Stephen Price (RAF officer)

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For other people with the same name, see Steve Price.
Stephen William Price
Born (1893-11-28)28 November 1893
South Hornsey, London, England
Died 19 April 1974(1974-04-19) (aged 80)
Chichester, Sussex, England
Allegiance United Kingdom
Service/branch British Army
Royal Air Force
Rank Major
Commands held No. 83 Squadron RAF
Battles/wars World War I
 • Western Front
World War II
Awards Military Cross

Major Stephen William Price MC (28 November 1893 – 19 April 1974) was a British World War I flying ace credited with seven aerial victories.[1][2]

World War I[edit]

Price was commissioned as a second lieutenant on 19 September 1914, after serving as a cadet in the Officers Training Corps,[3] and served in the 8th Battalion, Leicestershire Regiment. He eventually transferred to the Royal Flying Corps, and was granted Royal Aero Club Aviators' Certificate No. 1970 on 27 October 1915, having successfully soloed in a Maurice Farman biplane at the Military School, Ruislip.[4] On completion of his flight training, Price was appointed a flying officer on 20 January 1916, and transferred to the General List for service with the RFC.[5] He was promoted to lieutenant on 1 April 1916.[6]

Although Price served in several squadrons,[1] all his successes came while serving in No. 11 Squadron, flying a F.E.2b two-seater, with American ace Lieutenant Frederick Libby as his gunner.[2] Price was appointed a flight commander with the temporary rank of captain on 4 August 1916,[7] between 22 August and 17 October, the two men drove down five enemy reconnaissance aircraft over Bapaume, and an Albatros D.I over Mory. On 22 October, they shot down another Albatros D.I in flames over Douchy-lès-Ayette.[2]

Price was subsequently awarded the Military Cross, which was gazetted on 25 November 1916. His citation read:

"For conspicuous gallantry in action. During a reconnaissance he was attacked by a large number of enemy machines. He manoeuvred his machine with great skill, and fought down a hostile machine. On four previous occasions he and his observer have accounted for enemy machines."[8]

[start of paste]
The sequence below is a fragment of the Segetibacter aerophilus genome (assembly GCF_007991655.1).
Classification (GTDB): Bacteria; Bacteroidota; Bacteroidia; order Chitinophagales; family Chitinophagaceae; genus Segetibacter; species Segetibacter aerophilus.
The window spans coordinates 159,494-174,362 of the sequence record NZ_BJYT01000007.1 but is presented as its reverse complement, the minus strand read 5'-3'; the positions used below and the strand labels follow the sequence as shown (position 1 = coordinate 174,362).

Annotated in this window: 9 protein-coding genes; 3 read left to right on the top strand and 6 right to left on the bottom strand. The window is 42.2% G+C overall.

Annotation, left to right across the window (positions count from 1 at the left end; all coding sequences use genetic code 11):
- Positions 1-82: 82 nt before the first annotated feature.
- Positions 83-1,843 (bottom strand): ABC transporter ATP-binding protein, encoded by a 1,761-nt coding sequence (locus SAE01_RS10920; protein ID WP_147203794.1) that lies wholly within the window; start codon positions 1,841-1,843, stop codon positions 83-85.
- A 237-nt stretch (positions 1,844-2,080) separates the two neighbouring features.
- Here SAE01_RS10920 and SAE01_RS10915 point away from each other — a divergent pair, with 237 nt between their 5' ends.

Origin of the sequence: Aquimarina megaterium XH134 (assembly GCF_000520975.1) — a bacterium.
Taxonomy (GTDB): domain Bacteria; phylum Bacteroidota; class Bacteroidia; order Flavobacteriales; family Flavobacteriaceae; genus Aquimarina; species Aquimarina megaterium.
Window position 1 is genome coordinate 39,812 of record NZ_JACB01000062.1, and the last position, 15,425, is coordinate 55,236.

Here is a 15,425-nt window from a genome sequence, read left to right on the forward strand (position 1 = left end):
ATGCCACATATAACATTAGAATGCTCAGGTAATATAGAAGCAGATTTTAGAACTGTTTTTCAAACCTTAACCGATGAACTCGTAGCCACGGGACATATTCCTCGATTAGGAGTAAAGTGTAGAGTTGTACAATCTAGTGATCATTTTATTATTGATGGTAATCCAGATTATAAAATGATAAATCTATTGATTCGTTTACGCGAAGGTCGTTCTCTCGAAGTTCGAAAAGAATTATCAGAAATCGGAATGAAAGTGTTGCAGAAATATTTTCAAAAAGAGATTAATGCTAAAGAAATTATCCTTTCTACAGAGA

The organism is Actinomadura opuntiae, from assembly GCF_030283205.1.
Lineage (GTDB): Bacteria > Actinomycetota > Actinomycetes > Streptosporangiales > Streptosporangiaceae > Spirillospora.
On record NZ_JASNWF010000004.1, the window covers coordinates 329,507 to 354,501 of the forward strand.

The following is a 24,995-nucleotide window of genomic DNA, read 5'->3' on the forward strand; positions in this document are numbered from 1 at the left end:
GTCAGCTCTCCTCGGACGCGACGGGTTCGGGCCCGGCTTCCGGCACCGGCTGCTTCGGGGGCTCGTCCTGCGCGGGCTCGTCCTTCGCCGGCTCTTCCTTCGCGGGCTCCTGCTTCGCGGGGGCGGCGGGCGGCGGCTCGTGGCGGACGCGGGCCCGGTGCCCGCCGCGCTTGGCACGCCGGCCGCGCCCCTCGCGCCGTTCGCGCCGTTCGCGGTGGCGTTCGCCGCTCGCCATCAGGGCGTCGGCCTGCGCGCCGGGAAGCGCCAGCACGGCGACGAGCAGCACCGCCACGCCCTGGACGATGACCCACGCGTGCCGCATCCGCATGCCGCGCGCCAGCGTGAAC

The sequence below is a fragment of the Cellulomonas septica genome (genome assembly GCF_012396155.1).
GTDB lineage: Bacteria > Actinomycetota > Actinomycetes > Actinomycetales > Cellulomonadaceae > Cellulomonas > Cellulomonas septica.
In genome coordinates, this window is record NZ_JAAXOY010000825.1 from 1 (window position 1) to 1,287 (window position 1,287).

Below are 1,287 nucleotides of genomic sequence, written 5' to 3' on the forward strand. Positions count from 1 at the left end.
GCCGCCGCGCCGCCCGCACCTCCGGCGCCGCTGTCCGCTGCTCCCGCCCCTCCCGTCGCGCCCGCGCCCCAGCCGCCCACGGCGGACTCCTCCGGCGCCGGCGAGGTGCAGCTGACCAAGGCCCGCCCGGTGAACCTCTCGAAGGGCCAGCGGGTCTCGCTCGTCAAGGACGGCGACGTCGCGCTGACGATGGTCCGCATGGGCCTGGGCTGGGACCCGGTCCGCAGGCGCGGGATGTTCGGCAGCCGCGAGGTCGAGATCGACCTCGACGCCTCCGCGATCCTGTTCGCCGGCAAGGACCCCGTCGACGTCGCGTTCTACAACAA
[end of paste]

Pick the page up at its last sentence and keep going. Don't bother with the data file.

On 1 January 1918 Price was appointed a squadron commander with the temporary rank of major,[9] taking command of No. 83 Squadron.[2] He was transferred to the unemployed list of the RAF on 31 January 1919.[10]

Between the wars Price worked as a solicitor and served as an Under-Sheriff of London, 1935–1936.[2]

World War II[edit]

On 25 April 1939 Price was granted a commission as a pilot officer on probation in the Administrative & Special Duties Branch of the Royal Air Force Volunteer Reserve.[11] He was confirmed in his appointment and promoted to flying officer on 1 September 1939,[12] just days before the declaration of war on Germany. However, on 27 April 1941, he resigned his commission.[13]

Price died in Midhurst, Sussex, on 19 April 1974.[2]


  1. ^ a b Guttman & Dempsey (2009), p. 39.
  2. ^ a b c d e f "Stephen William Price". The Aerodrome. 2015. Retrieved 7 October 2015. 
  3. ^ "no. 28910". The London Gazette. 22 September 1914. p. 7483. 
  4. ^ "Aviators' Certificates". Flight. VII (359): 872. 12 November 1915. Retrieved 7 October 2015. 
  5. ^ "(Supplement) no. 29465". The London Gazette. 4 February 1916. pp. 1455–1456. 
  6. ^ "(Supplement) no. 29579". The London Gazette. 12 May 1916. p. 4812. 
  7. ^ "(Supplement) no. 29715". The London Gazette. 18 August 1916. p. 8251. 
  8. ^ "(Supplement) no. 29837". The London Gazette. 24 November 1916. p. 11543. 
  9. ^ "(Supplement) no. 30539". The London Gazette. 22 February 1918. p. 2396. 
  10. ^ "no. 31230". The London Gazette. 14 March 1919. p. 3483. 
  11. ^ "no. 34621". The London Gazette. 2 May 1939. p. 2926. 
  12. ^ "no. 34700". The London Gazette. 3 October 1939. p. 6663. 
  13. ^ "no. 35158". The London Gazette. 9 May 1941. p. 2680.